The buccolingual measurement of a deciduous maxillary first molar at the cervical third is greater than the same measurement at the occlusal third. This is true of all molar teeth but is more evident on the deciduous teeth. The mesiolingual cusp is more pronounced and longer in size than the mesiobuccal cusp. The most obvious difference between the deciduous and permanent molars is that the deciduous first molars have an extreme convexity in the cervical third of the buccal surface (buccocervical ridge). This convexity appears to be overdeveloped when compared with that of the permanent teeth. It is a major characteristic of the deciduous maxillary first molars. The cervical line curves slightly toward the occlusal side.
The crown appears to be narrower distally than mesially. The distobuccal cusp is more developed than the distolingual cusp, which is not always present. The cervical convexity (buccocervical ridge) on the buccal surface does not continue onto the distal surface.
The occlusal view (Fig. 16-30; see Fig. 16-25, C) shows that the crown converges in a lingual direction so that the occlusal table appears triangular. The crown may have three or four cusps. If four are present, then two are on the buccal side and two are on the lingual. If three cusps develop, only one is lingual.
The occlusal surface is similar to that of the permanent molars except that the occlusal table is smaller in comparison. On the three-cusp form, only a central and a mesial pit (no distal pit) is evident, and an oblique ridge often unites the mesiolingual with the distofacial cusps. The central groove connects the two fossae—the central fossa and the mesial triangular fossa. The buccal developmental groove is well developed and divides the two buccal cusps occlusally. The mesial, mesiofacial triangular, mesial marginal, and mesiolingual triangular grooves originate in the mesial pit. The distal, facial, and mesial developmental grooves radiate from the central pit.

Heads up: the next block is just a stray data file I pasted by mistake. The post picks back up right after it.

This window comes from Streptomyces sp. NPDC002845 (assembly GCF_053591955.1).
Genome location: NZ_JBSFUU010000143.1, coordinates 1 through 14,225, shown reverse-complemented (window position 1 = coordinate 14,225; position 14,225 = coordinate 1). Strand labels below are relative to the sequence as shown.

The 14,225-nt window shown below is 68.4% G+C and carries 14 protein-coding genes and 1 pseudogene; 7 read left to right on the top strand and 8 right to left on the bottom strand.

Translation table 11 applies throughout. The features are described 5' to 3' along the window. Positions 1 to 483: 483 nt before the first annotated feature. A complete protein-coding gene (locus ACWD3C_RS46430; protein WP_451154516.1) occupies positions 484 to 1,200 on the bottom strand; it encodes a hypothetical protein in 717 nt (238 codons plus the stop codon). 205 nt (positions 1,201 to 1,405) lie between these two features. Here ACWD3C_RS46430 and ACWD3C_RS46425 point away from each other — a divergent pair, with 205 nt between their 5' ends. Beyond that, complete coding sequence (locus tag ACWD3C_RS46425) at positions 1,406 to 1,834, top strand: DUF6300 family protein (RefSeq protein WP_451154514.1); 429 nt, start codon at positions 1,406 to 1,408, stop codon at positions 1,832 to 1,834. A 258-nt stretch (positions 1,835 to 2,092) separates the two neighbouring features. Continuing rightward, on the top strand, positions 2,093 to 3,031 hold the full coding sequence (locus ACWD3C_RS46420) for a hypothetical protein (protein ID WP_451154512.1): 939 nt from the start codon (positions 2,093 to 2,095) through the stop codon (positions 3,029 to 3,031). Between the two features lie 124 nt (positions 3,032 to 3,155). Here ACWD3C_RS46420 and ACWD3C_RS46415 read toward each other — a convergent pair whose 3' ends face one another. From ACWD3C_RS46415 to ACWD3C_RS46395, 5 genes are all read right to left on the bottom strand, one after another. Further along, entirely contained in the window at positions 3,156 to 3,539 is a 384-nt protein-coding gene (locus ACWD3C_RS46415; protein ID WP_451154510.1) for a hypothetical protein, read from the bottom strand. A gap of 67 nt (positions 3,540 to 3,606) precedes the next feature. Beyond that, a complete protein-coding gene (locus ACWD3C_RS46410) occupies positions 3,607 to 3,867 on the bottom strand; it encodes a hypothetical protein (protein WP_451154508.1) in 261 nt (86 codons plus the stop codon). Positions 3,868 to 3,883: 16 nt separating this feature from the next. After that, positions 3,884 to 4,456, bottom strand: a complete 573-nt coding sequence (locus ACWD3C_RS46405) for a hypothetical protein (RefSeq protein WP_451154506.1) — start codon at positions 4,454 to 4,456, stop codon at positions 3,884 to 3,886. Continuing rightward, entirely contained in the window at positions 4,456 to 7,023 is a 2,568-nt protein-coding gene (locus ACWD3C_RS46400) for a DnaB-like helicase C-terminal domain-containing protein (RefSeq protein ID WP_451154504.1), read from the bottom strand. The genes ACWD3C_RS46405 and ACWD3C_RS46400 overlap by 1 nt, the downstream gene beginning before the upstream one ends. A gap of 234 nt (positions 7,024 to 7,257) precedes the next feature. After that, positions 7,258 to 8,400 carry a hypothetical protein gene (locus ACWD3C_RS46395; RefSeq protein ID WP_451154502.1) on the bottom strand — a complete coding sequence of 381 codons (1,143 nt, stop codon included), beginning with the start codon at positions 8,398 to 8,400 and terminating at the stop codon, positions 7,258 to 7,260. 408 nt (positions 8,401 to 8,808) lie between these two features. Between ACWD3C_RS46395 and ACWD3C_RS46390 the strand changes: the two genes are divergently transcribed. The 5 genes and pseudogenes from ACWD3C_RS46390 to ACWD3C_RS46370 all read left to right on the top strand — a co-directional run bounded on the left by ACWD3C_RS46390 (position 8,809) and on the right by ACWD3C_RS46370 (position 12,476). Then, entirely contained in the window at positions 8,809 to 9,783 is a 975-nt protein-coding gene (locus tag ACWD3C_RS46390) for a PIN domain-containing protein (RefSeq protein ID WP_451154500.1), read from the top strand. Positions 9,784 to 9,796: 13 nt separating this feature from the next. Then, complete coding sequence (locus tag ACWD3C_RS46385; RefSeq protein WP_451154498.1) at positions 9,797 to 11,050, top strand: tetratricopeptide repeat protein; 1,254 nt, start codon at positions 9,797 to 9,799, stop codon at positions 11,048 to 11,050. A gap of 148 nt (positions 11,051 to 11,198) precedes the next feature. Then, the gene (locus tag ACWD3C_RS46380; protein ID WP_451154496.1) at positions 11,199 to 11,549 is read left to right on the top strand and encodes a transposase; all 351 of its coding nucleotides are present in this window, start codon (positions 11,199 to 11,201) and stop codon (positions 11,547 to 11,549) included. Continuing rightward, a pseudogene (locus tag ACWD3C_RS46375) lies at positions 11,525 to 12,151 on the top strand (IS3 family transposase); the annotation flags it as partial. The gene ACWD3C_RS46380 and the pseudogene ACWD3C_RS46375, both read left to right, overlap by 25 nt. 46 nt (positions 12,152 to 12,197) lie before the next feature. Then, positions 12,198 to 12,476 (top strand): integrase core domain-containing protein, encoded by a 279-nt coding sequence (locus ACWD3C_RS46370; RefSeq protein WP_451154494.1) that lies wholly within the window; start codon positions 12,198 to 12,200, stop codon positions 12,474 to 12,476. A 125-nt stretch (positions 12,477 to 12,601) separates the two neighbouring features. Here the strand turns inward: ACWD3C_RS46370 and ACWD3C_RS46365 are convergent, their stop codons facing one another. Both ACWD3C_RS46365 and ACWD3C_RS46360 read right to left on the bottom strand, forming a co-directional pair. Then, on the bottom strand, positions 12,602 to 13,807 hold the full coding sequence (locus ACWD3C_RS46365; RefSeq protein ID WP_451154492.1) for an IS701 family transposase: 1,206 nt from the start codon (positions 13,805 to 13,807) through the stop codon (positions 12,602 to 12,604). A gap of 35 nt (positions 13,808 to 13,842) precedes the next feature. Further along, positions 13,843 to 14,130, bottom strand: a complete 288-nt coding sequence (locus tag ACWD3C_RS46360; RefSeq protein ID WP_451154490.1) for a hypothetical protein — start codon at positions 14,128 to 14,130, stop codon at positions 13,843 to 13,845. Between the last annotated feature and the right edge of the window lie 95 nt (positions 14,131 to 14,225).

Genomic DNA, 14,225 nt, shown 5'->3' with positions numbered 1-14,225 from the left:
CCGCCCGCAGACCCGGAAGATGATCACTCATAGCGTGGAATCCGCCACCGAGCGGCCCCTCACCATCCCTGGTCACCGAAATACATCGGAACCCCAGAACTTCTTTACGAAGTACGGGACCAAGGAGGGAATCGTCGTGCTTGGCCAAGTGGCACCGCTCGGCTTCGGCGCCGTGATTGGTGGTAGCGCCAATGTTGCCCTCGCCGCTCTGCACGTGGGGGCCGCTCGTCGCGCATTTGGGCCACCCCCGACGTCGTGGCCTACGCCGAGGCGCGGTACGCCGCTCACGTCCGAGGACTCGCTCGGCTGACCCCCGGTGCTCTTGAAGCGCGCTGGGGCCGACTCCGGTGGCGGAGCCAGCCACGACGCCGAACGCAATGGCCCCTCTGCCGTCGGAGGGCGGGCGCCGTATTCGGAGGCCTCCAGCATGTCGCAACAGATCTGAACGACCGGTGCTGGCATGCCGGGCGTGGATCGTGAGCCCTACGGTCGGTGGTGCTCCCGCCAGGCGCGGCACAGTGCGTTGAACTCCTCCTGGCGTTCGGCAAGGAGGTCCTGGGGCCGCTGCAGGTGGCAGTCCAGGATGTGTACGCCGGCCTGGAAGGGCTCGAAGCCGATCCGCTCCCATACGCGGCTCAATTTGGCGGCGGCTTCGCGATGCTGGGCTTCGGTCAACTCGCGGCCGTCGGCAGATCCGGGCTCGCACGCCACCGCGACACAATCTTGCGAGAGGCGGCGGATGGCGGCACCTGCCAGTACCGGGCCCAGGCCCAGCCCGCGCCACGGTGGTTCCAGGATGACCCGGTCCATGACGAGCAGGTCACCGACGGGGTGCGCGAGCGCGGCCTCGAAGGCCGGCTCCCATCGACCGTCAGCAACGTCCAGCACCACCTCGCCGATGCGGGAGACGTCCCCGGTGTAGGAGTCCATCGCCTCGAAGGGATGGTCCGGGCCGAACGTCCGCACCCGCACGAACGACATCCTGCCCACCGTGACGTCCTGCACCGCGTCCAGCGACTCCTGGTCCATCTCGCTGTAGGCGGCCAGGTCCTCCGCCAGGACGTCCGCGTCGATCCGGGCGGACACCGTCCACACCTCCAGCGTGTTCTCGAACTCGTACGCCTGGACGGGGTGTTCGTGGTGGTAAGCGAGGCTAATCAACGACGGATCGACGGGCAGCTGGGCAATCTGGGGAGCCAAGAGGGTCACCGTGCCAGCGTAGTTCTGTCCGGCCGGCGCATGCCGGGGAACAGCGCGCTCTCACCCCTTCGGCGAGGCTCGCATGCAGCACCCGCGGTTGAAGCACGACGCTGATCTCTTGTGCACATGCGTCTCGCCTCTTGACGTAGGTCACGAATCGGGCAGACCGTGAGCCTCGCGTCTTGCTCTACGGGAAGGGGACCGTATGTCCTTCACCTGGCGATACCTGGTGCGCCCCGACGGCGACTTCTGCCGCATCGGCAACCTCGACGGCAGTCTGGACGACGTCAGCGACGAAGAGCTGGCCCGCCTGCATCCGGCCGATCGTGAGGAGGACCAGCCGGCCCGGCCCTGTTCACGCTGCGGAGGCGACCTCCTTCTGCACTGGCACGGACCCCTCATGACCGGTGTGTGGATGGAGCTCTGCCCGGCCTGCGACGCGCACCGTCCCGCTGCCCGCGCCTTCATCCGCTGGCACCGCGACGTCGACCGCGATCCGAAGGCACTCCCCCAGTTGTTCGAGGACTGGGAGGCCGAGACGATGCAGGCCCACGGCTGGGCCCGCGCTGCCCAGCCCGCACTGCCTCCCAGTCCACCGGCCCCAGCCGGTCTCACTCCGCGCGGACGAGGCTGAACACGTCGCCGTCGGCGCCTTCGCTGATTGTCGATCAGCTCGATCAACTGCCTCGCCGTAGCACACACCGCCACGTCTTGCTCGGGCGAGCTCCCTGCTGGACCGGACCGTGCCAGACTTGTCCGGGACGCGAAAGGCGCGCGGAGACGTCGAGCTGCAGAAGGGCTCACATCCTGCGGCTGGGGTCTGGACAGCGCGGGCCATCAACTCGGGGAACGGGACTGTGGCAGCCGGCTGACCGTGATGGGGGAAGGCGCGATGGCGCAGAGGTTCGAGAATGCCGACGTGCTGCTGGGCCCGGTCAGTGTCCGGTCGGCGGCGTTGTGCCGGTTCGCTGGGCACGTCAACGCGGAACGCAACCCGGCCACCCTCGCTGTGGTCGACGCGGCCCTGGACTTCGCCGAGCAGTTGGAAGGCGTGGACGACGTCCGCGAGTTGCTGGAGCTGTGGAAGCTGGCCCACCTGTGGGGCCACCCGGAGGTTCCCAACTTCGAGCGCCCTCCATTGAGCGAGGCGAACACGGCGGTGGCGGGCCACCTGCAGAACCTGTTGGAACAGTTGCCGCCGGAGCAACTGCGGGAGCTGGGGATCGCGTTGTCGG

The three fossae on four-cusp form are mesial, central, and distal. A small pit is usually present in each fossa. Grooves originating at the distal pit are the distofacial triangular, the distolingual, and the distal marginal grooves. An oblique ridge runs from the distobuccal cusp to the mesiolingual cusp.
Maxillary first molars have three roots: two buccal and one lingual. They are long, slender, and very flared. The lingual root is longer and more curved and tips back buccally at the apex. The mesiobuccal root is the next longest; the distobuccal is the shortest and straightest. The root trunk becomes trifurcated immediately above the cervical line. The root trunk is proportionately small when compared with the length of the roots. Each root has a single root canal.
A deciduous maxillary second molar resembles a permanent maxillary first molar, although it is much smaller. From the buccal view (Fig. 16-32; see Fig. 16-31, A) two equal-sized buccal cusps with a buccal groove between them are visible. As on a deciduous first molar, the crown is narrow at its cervix, compared with its mesiodistal measurement at the contact area. A deciduous second molar is much larger than a deciduous first molar both in crown and root formation. The two buccal cusps are about equal in size. How is this different from the cusps of a deciduous first molar?